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Russia’s Typhoon-Class: The Largest Submarine Ever Will Soon Be Retired (Maybe)

Typhoon-class
Typhoon-class. Image Credit: Creative Commons.

Russia’s last active duty Typhoon-class ballistic missile submarine, the Dmitry Donskoy may be headed for retirement. At present, reports regarding the fate of the submarine are conflicting – and no official statement has been issued.

“RIA Novosti, citing anonymous sources, was the first to report that Dmitry Donskoy, also known by its hull number TK-208, had been formally decommissioned and was headed for the scrap yard,” Joseph Trevithick wrote for The War Zone. However, TASS has refuted the RIA Novosti report. “Anonymous sources from within Russia’s state-run shipbuilding industry and the country’s security services subsequently told TASS this this news was incorrect and that any final decision about the submarine’s future would not come until December at the earliest.”

Newsweek translated the TASS report. “Recent reports about the withdrawal of Dmitriy Donskoy from the Russian Navy do not correspond with reality,” one TASS source said. “The ship is currently performing combat training tasks at sea, participating in combat training activities. It will remain in combat formation at least until the end of the year.”

If the Typhoon is retired, it will relinquish its title as the largest submarine (by displacement) in the world. The Typhoon, which measures longer than a football field, displaces 48,000 tons and requires a 160 man crew to operate. The submarine’s staggering dimensions were designed during the Cold War, in reaction to America’s then-new Ohio-class submarine.

“When America unveiled its Ohio-class submarine, the Soviets were deeply concerned,” I wrote for 19FortyFive. “Each Ohio could carry 192 of the 100 kiloton warheads. The Soviets wanted to craft a proportionate response, something with equal destructive potential…the problem, however, was that the Soviet’s submarine-launched ballistic missile (SLBM), the R-39 Rif, was nearly double the size of its American counterpart, the UGM-96 Trident I.” So, to match the destructive potential of the Ohio, to match one R-39 for one UGM-96, the Soviets needed a submarine significantly larger than the Ohio. And the Ohio already displaced 19,000 tons.

“According to the U.S. Naval Institute, this massive disparity in size between the American and Soviet/Russian missiles is due to the differences in plastics industry maturity, which in the United States was able to create both plastic children’s toys, as well as important binders for solid-fuel missile components,” my colleague explained for 19FortyFive.

The Soviet’s solution, the Typhoon, is absolutely massive; it displaces 250 percent more than the Ohio. The Typhoon wasn’t just long – it was wide, thanks to the multiple pressure hulls. The pressure hulls were a safety feature that significantly increased the crew’s survivability.

Only six Typhoons were ever built. Today, only one, the Dmitriy Donskoy, remains in service. Oddly enough, the Dmitriy Donskoy was the first Typhoon-Class built; launched in 1979, the sub has outlived its younger siblings.

The news that the last Typhoon-class may be headed for the scrap heap is not a surprise. The sub is “clearly in the twilight of its career.” I wrote. “Used only in a limited, weapons testing role, the Dmitriy Donskoy is not expected to remain in service much longer than 2026. The world’s biggest ever submarine will be decommissioned and scrapped, like the other five Typhoon-class submarines, in favor of the Borei-class sub – a smaller sub that displaces just 24,000 tons, yet carries plenty of firepower: 16 Bulava SLBMs.”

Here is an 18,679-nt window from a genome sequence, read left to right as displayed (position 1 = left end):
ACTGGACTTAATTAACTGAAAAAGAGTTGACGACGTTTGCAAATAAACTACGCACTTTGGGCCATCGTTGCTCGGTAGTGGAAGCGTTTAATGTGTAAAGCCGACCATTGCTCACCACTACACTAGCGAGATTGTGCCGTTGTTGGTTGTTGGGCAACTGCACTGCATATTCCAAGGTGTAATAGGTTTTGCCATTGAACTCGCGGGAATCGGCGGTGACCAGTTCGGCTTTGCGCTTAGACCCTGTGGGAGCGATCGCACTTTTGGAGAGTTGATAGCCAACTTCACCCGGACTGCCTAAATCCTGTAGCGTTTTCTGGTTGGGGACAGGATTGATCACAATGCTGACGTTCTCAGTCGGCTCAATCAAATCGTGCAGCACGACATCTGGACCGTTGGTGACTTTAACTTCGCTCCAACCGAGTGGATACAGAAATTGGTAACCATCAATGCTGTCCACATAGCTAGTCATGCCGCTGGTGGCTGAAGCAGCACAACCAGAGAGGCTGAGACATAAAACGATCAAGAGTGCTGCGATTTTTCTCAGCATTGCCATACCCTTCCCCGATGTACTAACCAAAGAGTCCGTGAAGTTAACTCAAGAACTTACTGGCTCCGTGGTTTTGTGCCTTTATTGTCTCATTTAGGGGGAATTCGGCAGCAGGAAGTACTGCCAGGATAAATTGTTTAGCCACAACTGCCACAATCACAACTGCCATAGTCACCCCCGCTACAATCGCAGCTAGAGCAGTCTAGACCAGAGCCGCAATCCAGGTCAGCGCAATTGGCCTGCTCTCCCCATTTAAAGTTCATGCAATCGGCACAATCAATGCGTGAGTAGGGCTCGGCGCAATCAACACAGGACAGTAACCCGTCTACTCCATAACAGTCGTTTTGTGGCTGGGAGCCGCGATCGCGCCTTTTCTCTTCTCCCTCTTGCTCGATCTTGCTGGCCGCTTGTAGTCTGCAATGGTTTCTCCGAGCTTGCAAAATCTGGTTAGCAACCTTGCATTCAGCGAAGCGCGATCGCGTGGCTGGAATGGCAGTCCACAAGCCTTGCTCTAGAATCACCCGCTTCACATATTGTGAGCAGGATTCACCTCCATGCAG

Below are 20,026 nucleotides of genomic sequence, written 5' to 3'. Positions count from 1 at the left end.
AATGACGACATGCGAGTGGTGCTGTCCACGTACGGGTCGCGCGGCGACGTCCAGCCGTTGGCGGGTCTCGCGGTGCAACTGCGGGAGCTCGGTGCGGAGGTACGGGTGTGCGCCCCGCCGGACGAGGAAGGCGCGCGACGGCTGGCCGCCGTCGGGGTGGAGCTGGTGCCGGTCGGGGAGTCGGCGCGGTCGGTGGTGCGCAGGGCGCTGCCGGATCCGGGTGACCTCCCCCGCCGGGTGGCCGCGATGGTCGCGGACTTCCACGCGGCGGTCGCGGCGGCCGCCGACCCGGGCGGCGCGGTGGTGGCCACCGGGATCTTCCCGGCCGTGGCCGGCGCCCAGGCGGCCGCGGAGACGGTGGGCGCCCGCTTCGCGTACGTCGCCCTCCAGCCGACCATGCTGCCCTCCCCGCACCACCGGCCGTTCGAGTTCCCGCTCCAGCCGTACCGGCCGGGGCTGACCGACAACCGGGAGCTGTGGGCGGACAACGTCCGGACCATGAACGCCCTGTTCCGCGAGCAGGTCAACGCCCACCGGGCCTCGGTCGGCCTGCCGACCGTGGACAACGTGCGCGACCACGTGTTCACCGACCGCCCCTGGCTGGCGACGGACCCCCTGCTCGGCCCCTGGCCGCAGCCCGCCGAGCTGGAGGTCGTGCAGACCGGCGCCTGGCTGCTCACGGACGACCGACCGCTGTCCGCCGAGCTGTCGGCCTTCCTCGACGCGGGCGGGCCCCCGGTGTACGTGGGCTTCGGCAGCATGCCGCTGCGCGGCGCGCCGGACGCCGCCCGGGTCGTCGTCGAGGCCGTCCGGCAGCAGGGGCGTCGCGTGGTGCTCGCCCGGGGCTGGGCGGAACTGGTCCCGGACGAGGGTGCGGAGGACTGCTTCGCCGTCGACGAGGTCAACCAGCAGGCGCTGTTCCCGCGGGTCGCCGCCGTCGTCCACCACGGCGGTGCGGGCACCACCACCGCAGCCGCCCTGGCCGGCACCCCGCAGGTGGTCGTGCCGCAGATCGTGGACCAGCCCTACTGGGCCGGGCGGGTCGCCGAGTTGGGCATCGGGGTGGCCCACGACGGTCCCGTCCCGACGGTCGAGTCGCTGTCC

The Typhoon is not the longest submarine in the Russian Navy’s inventory. That distinction belongs to the K-329 Belgorod, which measures 603 feet long (about 40 feet longer than the Typhoon). The Belgorod only displaces 30,000 tons, however. When the Typhoon is finally retired, the Belgorod will be the largest submarine in the Russian inventory.

Fortunately, the Typhoon was never tasked with delivering its nuclear payload; most of the submarine’s service was after the end of the Cold War. The Typhoon remains an iconic symbol of the Cold War, however; The Typhoon is best remembered for its inclusion in Tom Clancy’s classic novel The Hunt for Red October. The film adaptation was a hit, starring Alec Baldwin as the first in a long line of prominent actors to portray CIA analyst Jack Ryan. Baldwin stars across Sean Connery, who portrays the Typhoon’s commander.

Regardless of whether RIA or TASS’s conflicting reports are accurate, the Typhoon-class is most assuredly at the end of its service run.

Harrison Kass is the Senior Defense Editor at 19FortyFive. An attorney, pilot, guitarist, and minor pro hockey player, he joined the US Air Force as a Pilot Trainee but was medically discharged. Harrison holds a BA from Lake Forest College, a JD from the University of Oregon, and an MA from New York University. He lives in Oregon and listens to Dokken. Follow him on Twitter @harrison_kass.

Written By

Harrison Kass is a Senior Defense Editor at 19FortyFive. An attorney, pilot, guitarist, and minor pro hockey player, he joined the US Air Force as a Pilot Trainee but was medically discharged. Harrison has degrees from Lake Forest College, the University of Oregon School of Law, and New York University’s Graduate School of Arts & Sciences. He lives in Oregon and regularly listens to Dokken.

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